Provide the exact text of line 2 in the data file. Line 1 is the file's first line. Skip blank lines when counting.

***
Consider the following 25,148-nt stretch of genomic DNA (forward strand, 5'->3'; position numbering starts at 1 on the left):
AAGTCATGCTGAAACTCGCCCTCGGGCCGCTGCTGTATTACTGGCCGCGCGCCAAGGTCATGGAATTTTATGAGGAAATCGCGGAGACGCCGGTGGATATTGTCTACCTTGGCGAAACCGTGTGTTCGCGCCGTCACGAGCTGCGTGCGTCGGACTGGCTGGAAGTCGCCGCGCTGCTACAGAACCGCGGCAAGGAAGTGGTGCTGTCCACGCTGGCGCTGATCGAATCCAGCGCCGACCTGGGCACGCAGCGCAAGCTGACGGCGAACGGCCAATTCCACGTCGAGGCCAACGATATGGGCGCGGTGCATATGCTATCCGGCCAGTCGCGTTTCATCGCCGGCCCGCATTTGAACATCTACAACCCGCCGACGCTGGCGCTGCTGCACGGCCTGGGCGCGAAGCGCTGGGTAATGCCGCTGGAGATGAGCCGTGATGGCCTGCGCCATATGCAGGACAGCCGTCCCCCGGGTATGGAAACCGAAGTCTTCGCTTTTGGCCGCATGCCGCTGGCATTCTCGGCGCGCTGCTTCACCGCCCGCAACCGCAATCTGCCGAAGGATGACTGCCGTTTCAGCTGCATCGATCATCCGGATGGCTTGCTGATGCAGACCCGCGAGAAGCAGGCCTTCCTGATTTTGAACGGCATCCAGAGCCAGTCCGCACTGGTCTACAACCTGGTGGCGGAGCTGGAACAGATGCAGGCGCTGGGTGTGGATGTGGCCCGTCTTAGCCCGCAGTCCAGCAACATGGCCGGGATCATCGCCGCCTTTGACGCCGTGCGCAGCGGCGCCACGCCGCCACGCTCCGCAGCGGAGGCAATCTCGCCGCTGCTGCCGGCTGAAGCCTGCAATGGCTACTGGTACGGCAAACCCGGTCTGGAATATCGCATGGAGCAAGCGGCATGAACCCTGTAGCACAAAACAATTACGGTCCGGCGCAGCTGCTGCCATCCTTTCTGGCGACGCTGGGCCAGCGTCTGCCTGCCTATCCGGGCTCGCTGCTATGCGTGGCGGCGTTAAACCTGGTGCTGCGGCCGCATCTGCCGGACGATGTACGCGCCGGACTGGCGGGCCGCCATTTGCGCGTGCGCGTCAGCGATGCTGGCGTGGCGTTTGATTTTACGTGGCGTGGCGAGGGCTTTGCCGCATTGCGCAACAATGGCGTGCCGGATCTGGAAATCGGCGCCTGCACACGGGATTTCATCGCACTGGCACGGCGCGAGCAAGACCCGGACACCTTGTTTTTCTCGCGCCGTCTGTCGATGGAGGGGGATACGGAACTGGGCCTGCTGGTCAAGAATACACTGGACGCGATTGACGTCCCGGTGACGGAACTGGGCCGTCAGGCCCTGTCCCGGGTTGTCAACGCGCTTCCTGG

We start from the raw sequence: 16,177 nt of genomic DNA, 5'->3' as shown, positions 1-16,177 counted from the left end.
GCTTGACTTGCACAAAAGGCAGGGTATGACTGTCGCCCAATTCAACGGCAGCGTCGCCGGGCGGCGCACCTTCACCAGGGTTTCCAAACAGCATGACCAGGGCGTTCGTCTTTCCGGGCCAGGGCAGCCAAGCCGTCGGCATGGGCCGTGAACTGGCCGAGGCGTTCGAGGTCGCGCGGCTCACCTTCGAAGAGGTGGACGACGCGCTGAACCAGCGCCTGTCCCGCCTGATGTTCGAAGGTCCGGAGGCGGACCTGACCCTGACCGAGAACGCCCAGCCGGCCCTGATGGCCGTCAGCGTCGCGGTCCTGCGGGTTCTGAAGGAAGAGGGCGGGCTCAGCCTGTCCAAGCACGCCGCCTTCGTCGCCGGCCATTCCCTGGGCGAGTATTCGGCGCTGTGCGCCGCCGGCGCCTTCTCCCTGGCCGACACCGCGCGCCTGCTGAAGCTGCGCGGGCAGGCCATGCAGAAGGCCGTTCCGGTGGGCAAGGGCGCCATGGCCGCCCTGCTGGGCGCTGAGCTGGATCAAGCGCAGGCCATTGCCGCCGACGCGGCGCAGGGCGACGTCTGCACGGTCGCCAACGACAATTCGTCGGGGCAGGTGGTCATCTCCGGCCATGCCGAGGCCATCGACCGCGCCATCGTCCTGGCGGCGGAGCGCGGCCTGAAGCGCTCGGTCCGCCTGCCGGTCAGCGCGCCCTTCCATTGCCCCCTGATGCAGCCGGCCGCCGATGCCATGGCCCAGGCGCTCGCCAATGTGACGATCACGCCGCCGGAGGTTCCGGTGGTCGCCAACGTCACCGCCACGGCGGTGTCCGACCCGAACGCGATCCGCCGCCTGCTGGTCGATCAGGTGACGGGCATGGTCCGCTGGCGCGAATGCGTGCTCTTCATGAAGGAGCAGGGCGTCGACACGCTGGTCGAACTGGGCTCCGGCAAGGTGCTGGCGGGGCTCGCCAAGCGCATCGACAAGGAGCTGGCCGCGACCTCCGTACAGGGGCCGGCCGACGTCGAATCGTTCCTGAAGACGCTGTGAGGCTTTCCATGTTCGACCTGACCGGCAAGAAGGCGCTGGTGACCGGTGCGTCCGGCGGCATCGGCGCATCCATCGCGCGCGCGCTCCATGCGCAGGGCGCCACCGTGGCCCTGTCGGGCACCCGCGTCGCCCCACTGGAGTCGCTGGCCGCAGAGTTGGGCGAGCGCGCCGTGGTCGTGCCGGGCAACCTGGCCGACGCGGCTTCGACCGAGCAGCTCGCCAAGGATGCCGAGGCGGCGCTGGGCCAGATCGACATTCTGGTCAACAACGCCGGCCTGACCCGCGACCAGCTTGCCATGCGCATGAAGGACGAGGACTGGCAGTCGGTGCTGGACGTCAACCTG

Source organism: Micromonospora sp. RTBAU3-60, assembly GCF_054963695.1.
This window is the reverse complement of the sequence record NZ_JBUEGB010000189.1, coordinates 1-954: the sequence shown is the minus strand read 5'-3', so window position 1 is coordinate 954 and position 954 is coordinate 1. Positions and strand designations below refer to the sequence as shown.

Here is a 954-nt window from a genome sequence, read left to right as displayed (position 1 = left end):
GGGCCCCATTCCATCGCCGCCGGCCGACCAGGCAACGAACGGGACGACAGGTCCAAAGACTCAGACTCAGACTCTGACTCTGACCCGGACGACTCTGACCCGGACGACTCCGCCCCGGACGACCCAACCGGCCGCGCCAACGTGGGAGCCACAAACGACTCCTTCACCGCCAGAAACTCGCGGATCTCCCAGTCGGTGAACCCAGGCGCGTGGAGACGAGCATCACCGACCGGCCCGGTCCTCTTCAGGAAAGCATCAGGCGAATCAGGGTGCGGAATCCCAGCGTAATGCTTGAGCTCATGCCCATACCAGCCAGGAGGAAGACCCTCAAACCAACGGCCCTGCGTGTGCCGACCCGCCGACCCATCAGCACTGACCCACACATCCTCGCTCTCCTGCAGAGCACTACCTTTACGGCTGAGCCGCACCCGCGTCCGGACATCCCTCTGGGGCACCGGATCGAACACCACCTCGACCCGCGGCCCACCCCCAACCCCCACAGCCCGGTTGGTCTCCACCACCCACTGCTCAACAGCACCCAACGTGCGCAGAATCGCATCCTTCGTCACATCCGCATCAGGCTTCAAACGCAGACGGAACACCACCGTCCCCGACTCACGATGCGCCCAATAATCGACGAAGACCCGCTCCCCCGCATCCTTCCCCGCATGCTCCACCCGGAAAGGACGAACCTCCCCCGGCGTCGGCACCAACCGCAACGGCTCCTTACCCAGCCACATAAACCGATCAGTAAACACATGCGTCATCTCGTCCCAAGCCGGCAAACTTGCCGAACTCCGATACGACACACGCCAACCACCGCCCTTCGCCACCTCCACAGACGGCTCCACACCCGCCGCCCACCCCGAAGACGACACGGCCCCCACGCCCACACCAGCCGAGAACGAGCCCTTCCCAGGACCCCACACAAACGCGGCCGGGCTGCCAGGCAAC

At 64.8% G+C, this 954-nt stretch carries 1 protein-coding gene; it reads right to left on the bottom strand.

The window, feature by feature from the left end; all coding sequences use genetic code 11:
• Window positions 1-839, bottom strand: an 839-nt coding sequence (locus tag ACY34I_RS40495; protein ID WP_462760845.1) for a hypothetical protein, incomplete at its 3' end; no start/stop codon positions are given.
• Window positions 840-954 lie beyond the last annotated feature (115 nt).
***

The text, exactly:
AAGTCATGCTGAAACTCGCCCTCGGGCCGCTGCTGTATTACTGGCCGCGCGCCAAGGTCATGGAATTTTATGAGGAAATCGCGGAGACGCCGGTGGATATTGTCTACCTTGGCGAAACCGTGTGTTCGCGCCGTCACGAGCTGCGTGCGTCGGACTGGCTGGAAGTCGCCGCGCTGCTACAGAACCGCGGCAAGGAAGTGGTGCTGTCCACGCTGGCGCTGATCGAATCCAGCGCCGACCTGGGCACGCAGCGCAAGCTGACGGCGAACGGCCAATTCCACGTCGAGGCCAACGATATGGGCGCGGTGCATATGCTATCCGGCCAGTCGCGTTTCATCGCCGGCCCGCATTTGAACATCTACAACCCGCCGACGCTGGCGCTGCTGCACGGCCTGGGCGCGAAGCGCTGGGTAATGCCGCTGGAGATGAGCCGTGATGGCCTGCGCCATATGCAGGACAGCCGTCCCCCGGGTATGGAAACCGAAGTCTTCGCTTTTGGCCGCATGCCGCTGGCATTCTCGGCGCGCTGCTTCACCGCCCGCAACCGCAATCTGCCGAAGGATGACTGCCGTTTCAGCTGCATCGATCATCCGGATGGCTTGCTGATGCAGACCCGCGAGAAGCAGGCCTTCCTGATTTTGAACGGCATCCAGAGCCAGTCCGCACTGGTCTACAACCTGGTGGCGGAGCTGGAACAGATGCAGGCGCTGGGTGTGGATGTGGCCCGTCTTAGCCCGCAGTCCAGCAACATGGCCGGGATCATCGCCGCCTTTGACGCCGTGCGCAGCGGCGCCACGCCGCCACGCTCCGCAGCGGAGGCAATCTCGCCGCTGCTGCCGGCTGAAGCCTGCAATGGCTACTGGTACGGCAAACCCGGTCTGGAATATCGCATGGAGCAAGCGGCATGAACCCTGTAGCACAAAACAATTACGGTCCGGCGCAGCTGCTGCCATCCTTTCTGGCGACGCTGGGCCAGCGTCTGCCTGCCTATCCGGGCTCGCTGCTATGCGTGGCGGCGTTAAACCTGGTGCTGCGGCCGCATCTGCCGGACGATGTACGCGCCGGACTGGCGGGCCGCCATTTGCGCGTGCGCGTCAGCGATGCTGGCGTGGCGTTTGATTTTACGTGGCGTGGCGAGGGCTTTGCCGCATTGCGCAACAATGGCGTGCCGGATCTGGAAATCGGCGCCTGCACACGGGATTTCATCGCACTGGCACGGCGCGAGCAAGACCCGGACACCTTGTTTTTCTCGCGCCGTCTGTCGATGGAGGGGGATACGGAACTGGGCCTGCTGGTCAAGAATACACTGGACGCGATTGACGTCCCGGTGACGGAACTGGGCCGTCAGGCCCTGTCCCGGGTTGTCAACGCGCTTCCTGG